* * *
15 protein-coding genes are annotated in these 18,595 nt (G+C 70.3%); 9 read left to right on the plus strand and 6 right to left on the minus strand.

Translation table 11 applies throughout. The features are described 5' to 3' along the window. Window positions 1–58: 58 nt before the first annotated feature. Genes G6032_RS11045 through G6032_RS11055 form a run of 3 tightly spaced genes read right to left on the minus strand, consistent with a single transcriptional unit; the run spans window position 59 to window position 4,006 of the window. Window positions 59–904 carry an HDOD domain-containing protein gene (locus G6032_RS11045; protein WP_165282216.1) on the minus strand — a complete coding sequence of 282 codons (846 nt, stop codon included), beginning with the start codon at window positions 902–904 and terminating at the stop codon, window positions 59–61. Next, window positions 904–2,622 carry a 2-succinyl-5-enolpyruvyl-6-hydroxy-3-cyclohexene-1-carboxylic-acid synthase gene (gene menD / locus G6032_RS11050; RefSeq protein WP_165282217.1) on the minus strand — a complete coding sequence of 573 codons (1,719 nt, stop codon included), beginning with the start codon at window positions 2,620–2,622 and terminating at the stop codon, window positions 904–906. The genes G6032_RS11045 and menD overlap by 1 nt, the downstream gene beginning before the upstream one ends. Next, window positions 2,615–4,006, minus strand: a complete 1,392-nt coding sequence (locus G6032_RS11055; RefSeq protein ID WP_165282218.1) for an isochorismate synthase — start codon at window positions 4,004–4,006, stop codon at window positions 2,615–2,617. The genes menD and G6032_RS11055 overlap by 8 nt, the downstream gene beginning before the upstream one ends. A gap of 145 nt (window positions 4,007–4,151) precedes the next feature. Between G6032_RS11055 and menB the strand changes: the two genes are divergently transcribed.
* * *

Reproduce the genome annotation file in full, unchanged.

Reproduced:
15 protein-coding genes are annotated in these 18,595 nt (G+C 70.3%); 9 read left to right on the plus strand and 6 right to left on the minus strand.

Translation table 11 applies throughout. The features are described 5' to 3' along the window. Window positions 1–58: 58 nt before the first annotated feature. Genes G6032_RS11045 through G6032_RS11055 form a run of 3 tightly spaced genes read right to left on the minus strand, consistent with a single transcriptional unit; the run spans window position 59 to window position 4,006 of the window. Window positions 59–904 carry an HDOD domain-containing protein gene (locus G6032_RS11045; protein WP_165282216.1) on the minus strand — a complete coding sequence of 282 codons (846 nt, stop codon included), beginning with the start codon at window positions 902–904 and terminating at the stop codon, window positions 59–61. Next, window positions 904–2,622 carry a 2-succinyl-5-enolpyruvyl-6-hydroxy-3-cyclohexene-1-carboxylic-acid synthase gene (gene menD / locus G6032_RS11050; RefSeq protein WP_165282217.1) on the minus strand — a complete coding sequence of 573 codons (1,719 nt, stop codon included), beginning with the start codon at window positions 2,620–2,622 and terminating at the stop codon, window positions 904–906. The genes G6032_RS11045 and menD overlap by 1 nt, the downstream gene beginning before the upstream one ends. Next, window positions 2,615–4,006, minus strand: a complete 1,392-nt coding sequence (locus G6032_RS11055; RefSeq protein ID WP_165282218.1) for an isochorismate synthase — start codon at window positions 4,004–4,006, stop codon at window positions 2,615–2,617. The genes menD and G6032_RS11055 overlap by 8 nt, the downstream gene beginning before the upstream one ends. A gap of 145 nt (window positions 4,007–4,151) precedes the next feature. Between G6032_RS11055 and menB the strand changes: the two genes are divergently transcribed.